The optimist’s case for Brazil

Brazilian stocks have under-performed in the last few years, but in our opinion there is a solid investment thesis for taking a serious look at this emerging market in 2015.

The country is in the grip of an economic crisis and major corruption scandal.

brazil rebound

Reflation Play

However, that could be an opportunity for investors, according to our research for the LookFar Risk Managed Alpha Investment Portfolio.

There are a lot of similarities between today and Brazil from an economic and political standpoint in 2002.

This is a good sign given the fact that during 2003-2004 investors saw a 250% market rally from a bleak 2002 starting point.



In 2002 Brazil was facing an economic crisis and was headed toward a national election with huge debt and a rapidly falling currency.

Back then, Lula da Silva, with the support of the nation’s central bank took measures to control inflation and imposed market-friendly policies and structural reforms.

The Brazil IBOVESPA Index (in US dollars) rose 1,705% from Sept 2002 through June 2008. That compares to just a 57% increase in the S&P 500 Index over the same period of time.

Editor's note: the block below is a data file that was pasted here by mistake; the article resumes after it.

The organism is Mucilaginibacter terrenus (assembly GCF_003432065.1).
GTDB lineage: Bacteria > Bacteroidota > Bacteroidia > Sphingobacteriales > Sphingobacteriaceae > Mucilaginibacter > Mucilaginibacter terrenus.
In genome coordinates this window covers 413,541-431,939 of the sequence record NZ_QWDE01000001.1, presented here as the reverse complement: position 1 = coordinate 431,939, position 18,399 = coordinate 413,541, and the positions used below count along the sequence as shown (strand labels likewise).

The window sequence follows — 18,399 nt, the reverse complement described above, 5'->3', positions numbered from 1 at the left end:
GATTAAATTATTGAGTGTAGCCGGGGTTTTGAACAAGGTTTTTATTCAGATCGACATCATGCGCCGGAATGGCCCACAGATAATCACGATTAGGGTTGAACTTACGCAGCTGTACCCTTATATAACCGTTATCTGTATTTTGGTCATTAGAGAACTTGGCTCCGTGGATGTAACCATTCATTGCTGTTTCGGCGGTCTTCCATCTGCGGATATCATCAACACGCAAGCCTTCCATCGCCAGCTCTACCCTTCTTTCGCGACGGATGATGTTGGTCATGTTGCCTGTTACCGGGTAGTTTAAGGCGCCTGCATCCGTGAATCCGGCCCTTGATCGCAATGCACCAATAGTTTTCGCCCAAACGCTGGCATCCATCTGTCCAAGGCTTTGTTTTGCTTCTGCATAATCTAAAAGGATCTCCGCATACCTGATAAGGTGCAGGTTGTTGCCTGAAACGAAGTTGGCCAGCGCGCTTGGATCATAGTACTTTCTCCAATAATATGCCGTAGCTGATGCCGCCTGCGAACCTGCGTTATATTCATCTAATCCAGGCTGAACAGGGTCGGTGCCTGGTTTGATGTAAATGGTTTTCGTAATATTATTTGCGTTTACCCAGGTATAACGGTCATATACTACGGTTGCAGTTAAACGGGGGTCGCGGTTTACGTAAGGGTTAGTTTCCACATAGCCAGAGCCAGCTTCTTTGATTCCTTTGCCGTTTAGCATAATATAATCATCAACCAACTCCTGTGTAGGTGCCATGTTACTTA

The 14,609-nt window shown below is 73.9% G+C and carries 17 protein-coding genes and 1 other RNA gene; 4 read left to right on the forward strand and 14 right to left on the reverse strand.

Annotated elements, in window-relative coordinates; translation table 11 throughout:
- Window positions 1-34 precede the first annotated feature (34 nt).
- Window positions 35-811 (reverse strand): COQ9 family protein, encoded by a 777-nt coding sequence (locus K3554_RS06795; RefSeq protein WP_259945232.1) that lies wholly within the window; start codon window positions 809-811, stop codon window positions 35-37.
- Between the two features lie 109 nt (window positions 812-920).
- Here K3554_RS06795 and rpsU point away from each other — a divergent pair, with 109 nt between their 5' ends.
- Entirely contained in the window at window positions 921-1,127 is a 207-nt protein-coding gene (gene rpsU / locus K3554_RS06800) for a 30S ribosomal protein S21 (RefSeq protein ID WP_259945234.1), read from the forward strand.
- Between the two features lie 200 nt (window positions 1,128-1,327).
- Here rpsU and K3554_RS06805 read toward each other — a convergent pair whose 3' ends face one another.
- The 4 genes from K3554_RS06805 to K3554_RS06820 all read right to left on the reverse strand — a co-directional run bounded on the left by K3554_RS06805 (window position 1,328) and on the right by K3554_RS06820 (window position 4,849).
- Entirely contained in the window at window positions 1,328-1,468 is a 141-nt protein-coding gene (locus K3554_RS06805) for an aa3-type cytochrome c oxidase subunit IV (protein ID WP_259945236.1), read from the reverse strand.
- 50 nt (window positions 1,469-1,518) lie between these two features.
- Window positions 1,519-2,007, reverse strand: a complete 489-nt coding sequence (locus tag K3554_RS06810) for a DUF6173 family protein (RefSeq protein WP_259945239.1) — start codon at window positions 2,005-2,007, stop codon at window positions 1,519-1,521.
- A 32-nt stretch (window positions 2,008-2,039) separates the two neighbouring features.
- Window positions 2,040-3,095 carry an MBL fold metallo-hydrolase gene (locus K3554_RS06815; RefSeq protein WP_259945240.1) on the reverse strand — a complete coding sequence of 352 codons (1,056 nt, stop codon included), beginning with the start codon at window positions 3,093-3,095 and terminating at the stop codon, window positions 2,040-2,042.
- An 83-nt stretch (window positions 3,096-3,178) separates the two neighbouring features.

We expect Dilma Rousseff, a long time colleague of Lula, to take similar measures.

Fortunately the situation today is not as bad as 2002 because there is no fear of a default.

Brazil’s debt situation was far worse 13 years ago.  Foreign reserves were much lower (8% of GDP in 2003 vs. 22% today). Inflation expectations were higher and there was a lot of pressure on the currency.



In our opinion, there is no reason to expect the central bank to be less aggressive today.

We believe that our bullish stance on Brazil is appropriate especially since its fiscal position, relative to 2002, is better.

Credit rating agency Standard & Poor’s recently reviewed its credit rating of Brazil.

It lowered its rating, but still considers the country investment grade citing the steps they’ve taken to improve their fiscal position.

Currency Gains

Finally, Brazil will benefit from a stronger dollar.

The US is Brazil’s second most important trading partner and the stronger dollar results in cheaper Brazilian goods (in US dollars terms).

China’s growth, its largest trading partner, also continues. This will all help Brazil and investors will regain their confidence.

Photo Credit: Laszlo Ilyes via Flickr Creative Commons